One technique Beck/Eastwood has frequently employed as a best practice over the past 10 years has been to utilize contrary logic in order to pinpoint what exactly a client is looking to employ as a skill set for high level positions.
Huh? I know, it sounds bewildering. For us, it works like this:
When we take on a new assignment (we often work across the board in every discipline for our best clients) we ask for and receive the company published job description. This is one of the least helpful documents in talent acquisition in my humble opinion.
While reading through this totally generic document, typically, we scratch our heads; often we compare the duties, tasks and chores of other positions in the same organization and it appears most of these a. criteria b. duties c. expectations are virtually identical, whether a finance, operations, sales or IT executive is being sought.
So who will they actually hire? The fee and placement rest on successfully answering that question. How does the plucky recruiter get that information?
One way is to ask. Often, the hiring manager will attempt to answer that question. However, in our experience, there are very important chunks of info NOT included in their answers; which surface after the short list has been submitted, interviews have been set and much briefing / prepping time has been investedor wasted. Too often, the actual qualification of the job begins at this point, which by all rights should be the middle to tail end of the search.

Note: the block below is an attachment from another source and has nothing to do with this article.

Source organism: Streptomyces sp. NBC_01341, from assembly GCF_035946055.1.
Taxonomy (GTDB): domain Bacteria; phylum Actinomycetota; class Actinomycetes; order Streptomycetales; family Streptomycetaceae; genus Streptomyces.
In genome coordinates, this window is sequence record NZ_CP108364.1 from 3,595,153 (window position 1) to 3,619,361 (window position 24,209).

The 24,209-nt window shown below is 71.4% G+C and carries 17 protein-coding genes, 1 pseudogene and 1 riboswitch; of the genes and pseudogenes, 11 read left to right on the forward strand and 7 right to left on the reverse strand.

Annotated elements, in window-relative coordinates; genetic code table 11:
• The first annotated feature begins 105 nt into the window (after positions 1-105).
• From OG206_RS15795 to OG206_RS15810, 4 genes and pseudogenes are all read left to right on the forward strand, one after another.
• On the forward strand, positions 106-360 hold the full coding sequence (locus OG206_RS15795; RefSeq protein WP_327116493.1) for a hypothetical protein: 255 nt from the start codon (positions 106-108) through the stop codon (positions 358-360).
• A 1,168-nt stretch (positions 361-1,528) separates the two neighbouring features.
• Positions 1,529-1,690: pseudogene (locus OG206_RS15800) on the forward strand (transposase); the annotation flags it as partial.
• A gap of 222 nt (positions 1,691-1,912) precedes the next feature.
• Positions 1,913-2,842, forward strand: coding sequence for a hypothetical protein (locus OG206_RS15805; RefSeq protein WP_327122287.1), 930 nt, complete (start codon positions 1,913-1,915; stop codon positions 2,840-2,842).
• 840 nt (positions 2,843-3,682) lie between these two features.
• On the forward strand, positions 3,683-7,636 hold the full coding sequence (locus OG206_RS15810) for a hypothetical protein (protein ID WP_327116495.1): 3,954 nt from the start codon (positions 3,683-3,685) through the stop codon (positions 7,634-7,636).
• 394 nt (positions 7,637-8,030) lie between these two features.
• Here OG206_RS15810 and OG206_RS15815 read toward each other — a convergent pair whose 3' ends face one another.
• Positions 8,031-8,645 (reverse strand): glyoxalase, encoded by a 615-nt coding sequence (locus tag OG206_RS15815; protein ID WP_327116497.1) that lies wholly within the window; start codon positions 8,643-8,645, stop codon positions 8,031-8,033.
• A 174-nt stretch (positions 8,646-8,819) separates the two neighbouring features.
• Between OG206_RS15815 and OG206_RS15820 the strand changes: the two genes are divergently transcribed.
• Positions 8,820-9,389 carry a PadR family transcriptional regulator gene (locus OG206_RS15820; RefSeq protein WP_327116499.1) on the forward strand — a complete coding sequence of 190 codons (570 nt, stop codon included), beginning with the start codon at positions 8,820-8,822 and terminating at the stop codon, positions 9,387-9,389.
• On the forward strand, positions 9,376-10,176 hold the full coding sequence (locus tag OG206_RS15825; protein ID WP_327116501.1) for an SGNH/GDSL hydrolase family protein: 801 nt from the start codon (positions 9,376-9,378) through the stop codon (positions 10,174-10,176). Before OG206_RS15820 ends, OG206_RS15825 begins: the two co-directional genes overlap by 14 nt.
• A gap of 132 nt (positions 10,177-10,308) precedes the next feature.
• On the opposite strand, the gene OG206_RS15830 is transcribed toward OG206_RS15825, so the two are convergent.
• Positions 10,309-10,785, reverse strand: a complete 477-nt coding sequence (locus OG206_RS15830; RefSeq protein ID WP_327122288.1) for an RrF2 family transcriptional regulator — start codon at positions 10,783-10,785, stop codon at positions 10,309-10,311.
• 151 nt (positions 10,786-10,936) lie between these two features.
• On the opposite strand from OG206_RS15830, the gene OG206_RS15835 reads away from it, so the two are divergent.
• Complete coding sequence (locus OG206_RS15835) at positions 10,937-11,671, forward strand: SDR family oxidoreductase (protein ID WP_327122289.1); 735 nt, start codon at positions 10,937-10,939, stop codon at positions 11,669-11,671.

Another way is to employ contrary logic. My approach is to explain that the Beck/Eastwood method is to beta test’ anywhere from one to three trial balloon resumes, based on the initial information, to test our understanding of what they’re looking to hire. It’s important for us to place the onus of misunderstanding on ourselves, so as not to alienate or second-guess the client.
The net result for us has overwhelmingly been one of two responses to our trial balloons; they either want to set interviews immediately, even though we informed them that we were not in contact with these individuals and would need to pursue them, as they aren’t active candidates for their job.
OR. . . . they inform us exactly how wrong our impression of what they were looking for was. Bingo! Exactly what we’d hoped for! By talking about real people’s real resumes, so often the nuggets of gold we needed to professionally qualify people for their job come rolling out with every narrative line on those beta test’ resume is reviewed.
When this process occurs before you’ve spoken to even one candidate prospect, imagine the time you’ll have saved everyone. You can safely disqualify all non-contenders, even if their resumes match the stated requirements, as laid out in that initial position description.
Offer, acceptance, invoice to follow. . . .